In practical terms, leasing agents may find that now is the time to expand their efforts with virtual tours. In the residential world, some agents are being asked to pause on touring and other face-to-face activities, as was the case in California. Whether it is mandated or not, it will be in the best interest of apartment staff to halt in-person touring as well. In light of that, virtual tours can represent an attractive alternative. Bryan Colin, CEO of VirtualAPT, a virtual tour company, told us that “Aside from the noise coming in from every direction right now, this market has winners, and it also has losers. That hasn’t changed. Getting people in the door is the name of the game. That hasn’t changed either. What’s changed is how you get them in the door. How you use technology to show them what they can’t see in person.”
In a pragmatic way, some businesses will make wise marketing choices during the course of this outbreak that pay dividends long-term. In a very colorful article on Marketing Week, Mark Ritson points to the role high-end retailer Marks & Spencer played during WWII, mass producing cheap clothing. Ritson points to that as an example of a way to build deep goodwill with consumers long after the fact. While smaller managers may have no such ability to contribute to the public good, larger companies can certainly donate money or resources to providing for the needy as the outbreak unfolds.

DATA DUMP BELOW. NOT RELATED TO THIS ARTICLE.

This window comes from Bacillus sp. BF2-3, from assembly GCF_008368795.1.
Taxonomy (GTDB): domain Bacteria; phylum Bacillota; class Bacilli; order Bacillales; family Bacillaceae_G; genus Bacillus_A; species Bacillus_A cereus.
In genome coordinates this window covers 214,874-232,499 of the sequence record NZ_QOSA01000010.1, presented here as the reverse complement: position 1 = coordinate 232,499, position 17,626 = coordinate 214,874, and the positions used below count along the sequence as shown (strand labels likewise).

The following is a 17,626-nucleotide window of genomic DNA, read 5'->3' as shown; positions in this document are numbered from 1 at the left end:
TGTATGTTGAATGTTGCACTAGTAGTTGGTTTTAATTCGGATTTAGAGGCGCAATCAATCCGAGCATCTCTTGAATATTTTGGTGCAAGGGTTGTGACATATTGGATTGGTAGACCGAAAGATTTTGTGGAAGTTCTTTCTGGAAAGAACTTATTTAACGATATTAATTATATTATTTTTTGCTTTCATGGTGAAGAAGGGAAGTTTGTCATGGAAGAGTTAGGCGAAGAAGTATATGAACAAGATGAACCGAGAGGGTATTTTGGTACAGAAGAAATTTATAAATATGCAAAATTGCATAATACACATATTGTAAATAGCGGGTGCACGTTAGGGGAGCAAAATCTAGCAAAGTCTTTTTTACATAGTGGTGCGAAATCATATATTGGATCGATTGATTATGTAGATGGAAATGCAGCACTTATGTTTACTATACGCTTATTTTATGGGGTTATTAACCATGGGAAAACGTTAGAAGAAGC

Impacts of the CARES Act
The Coronavirus Aid, Relief, and Economic Security Act was signed into law by President Donald Trump on March 27. The largest-ever stimulus package in American history, at over $2 trillion, the Act includes a wide range of funding sources and provisions meant to ease the impact of COVID-19 on the U.S. economy. One of the most notable impacts is a check that was distributed to most Americans who do not exceed an income cap based on their marital status. This check was worth $1,200 in most cases, while each child 16 or younger will bring their families an addition $500.
Much of the CARES act has by now already expired and been renewed or replaced by other policies. The single family foreclosure moratorium, for instance, was set to expire at the end of August but has since been renewed through at least the end of the year. Federal student loan payments and interest accrual was set to expire at the end of September, but was extended through the end of the year as well. However, the original $600 per week unemployment insurance benefit did expire in July. This is the more troubling part for landlords, since there is as yet no renewal or additional stimulus package close to signing. Landlords should continue to carefully monitor their collections and plan out alternative workouts with residents experiencing financial challenges during this time.
At present, it is too early to conclusively say where we are heading with COVID-19. What is certain is that business will not return to the way things were for a long time. With the right information and smart decision-making, apartment managers can protect their residents while reinforcing the value of their brand over the course of the greatest crisis of the 21st Century.